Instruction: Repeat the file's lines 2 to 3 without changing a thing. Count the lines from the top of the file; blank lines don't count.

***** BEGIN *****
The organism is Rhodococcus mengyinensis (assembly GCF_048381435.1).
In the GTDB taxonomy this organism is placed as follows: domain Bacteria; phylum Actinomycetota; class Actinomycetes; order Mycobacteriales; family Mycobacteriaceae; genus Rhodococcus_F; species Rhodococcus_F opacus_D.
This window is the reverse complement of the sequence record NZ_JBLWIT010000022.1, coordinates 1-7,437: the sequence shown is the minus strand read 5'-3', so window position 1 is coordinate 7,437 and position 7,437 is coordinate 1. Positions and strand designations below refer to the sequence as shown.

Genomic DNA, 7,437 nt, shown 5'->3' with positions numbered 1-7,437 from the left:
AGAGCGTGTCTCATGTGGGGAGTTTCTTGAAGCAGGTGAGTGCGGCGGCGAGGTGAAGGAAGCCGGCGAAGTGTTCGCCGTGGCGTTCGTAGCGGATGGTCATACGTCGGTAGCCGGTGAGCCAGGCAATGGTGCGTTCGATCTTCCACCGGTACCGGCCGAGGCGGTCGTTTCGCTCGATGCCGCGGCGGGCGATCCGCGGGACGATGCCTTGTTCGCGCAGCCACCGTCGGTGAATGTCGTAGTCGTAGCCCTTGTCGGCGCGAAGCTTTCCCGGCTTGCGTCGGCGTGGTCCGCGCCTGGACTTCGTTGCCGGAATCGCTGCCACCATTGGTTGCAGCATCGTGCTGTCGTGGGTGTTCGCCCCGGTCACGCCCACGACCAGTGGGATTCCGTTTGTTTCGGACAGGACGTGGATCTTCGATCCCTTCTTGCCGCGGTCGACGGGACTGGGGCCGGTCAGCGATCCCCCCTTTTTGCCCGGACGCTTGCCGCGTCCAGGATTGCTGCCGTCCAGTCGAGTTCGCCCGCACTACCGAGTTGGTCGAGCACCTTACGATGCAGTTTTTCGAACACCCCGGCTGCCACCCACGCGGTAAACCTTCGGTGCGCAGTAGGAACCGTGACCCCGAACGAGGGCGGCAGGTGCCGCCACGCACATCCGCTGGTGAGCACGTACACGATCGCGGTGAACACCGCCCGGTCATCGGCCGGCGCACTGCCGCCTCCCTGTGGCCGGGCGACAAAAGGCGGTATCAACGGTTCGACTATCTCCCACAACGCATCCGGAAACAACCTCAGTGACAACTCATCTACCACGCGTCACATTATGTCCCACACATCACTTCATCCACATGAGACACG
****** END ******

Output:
In the GTDB taxonomy this organism is placed as follows: domain Bacteria; phylum Actinomycetota; class Actinomycetes; order Mycobacteriales; family Mycobacteriaceae; genus Rhodococcus_F; species Rhodococcus_F opacus_D.
This window is the reverse complement of the sequence record NZ_JBLWIT010000022.1, coordinates 1-7,437: the sequence shown is the minus strand read 5'-3', so window position 1 is coordinate 7,437 and position 7,437 is coordinate 1. Positions and strand designations below refer to the sequence as shown.